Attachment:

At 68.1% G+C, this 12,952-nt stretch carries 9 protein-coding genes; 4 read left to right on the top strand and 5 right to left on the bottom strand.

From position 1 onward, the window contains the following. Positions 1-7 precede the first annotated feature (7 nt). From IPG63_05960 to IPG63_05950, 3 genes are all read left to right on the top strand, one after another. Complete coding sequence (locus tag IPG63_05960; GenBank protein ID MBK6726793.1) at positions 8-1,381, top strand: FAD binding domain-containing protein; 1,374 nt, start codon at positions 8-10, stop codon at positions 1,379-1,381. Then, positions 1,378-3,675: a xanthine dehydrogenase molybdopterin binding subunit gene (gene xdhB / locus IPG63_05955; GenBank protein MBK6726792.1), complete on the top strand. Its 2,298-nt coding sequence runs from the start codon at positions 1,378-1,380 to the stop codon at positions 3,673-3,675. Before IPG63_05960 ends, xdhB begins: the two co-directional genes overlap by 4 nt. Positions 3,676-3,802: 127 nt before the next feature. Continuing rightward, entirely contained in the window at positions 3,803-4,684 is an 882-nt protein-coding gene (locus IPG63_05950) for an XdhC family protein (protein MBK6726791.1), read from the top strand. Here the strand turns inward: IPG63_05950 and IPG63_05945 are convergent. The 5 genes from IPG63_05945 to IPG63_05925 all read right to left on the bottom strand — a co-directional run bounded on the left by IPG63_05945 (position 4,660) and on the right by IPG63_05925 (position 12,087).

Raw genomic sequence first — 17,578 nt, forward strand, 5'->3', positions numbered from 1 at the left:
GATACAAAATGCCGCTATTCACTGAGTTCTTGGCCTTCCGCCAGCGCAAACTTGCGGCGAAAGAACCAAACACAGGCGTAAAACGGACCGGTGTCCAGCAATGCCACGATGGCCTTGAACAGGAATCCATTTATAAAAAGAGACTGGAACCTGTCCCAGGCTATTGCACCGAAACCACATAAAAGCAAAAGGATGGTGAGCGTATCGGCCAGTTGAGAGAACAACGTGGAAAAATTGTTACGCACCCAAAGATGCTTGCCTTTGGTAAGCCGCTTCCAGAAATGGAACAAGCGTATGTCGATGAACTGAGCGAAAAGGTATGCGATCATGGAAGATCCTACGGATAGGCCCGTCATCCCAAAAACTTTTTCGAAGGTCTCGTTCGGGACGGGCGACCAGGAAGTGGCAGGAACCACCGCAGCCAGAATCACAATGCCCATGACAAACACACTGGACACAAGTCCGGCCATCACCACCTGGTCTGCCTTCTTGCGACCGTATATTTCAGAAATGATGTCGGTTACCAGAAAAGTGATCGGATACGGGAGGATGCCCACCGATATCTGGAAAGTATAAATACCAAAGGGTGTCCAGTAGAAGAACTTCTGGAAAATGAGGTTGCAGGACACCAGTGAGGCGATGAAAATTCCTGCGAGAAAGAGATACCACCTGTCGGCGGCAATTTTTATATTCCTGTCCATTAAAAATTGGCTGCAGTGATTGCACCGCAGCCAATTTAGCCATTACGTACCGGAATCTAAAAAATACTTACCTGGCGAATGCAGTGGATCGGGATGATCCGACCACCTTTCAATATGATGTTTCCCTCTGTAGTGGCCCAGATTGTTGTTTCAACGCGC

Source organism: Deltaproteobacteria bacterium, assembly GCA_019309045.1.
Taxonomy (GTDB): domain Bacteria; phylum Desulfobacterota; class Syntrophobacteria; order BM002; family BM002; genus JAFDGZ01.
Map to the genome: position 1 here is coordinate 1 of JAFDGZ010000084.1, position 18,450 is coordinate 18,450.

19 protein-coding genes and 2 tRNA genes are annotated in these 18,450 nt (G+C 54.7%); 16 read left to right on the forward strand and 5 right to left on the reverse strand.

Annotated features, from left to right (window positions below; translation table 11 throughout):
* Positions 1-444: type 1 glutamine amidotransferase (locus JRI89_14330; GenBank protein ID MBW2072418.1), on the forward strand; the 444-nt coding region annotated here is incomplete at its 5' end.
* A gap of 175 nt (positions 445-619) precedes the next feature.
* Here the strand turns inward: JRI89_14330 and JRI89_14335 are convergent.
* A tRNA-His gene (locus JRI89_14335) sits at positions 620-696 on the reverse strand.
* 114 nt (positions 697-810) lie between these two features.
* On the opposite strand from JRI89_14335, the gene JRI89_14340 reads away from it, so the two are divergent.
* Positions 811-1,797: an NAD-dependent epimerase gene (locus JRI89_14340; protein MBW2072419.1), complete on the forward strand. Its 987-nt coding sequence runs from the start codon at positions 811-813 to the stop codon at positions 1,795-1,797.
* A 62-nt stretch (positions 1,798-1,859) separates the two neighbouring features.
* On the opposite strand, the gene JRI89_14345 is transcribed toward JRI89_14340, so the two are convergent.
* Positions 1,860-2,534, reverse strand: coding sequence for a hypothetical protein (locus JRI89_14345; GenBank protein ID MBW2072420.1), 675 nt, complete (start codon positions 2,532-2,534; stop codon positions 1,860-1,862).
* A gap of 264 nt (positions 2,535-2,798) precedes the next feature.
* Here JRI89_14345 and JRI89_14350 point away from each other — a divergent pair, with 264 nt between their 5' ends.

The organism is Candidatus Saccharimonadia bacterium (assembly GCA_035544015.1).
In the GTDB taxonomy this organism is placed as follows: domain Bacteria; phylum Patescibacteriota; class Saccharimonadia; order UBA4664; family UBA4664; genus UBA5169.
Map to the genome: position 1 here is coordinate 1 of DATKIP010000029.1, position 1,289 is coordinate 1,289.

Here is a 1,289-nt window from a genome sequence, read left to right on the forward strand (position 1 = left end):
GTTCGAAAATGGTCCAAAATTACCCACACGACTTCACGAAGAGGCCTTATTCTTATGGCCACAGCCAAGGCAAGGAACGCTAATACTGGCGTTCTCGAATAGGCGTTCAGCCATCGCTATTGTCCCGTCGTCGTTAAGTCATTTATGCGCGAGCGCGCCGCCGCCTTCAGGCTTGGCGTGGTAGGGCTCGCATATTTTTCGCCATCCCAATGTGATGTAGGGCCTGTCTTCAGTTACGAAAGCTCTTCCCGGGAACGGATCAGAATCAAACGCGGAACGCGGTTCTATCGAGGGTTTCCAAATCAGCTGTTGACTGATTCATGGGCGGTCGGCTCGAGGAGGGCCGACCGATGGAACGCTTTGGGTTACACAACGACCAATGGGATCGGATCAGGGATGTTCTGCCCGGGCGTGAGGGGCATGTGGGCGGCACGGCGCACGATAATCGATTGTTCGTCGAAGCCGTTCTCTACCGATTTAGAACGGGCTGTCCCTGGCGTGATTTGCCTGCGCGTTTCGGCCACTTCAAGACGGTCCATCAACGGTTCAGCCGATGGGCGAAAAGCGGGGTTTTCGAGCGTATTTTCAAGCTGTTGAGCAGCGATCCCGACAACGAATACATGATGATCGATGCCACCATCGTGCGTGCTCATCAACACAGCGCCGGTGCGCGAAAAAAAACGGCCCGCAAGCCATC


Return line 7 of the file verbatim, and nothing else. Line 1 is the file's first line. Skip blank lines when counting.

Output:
Map to the genome: position 1 here is coordinate 1 of JAFDGZ010000084.1, position 18,450 is coordinate 18,450.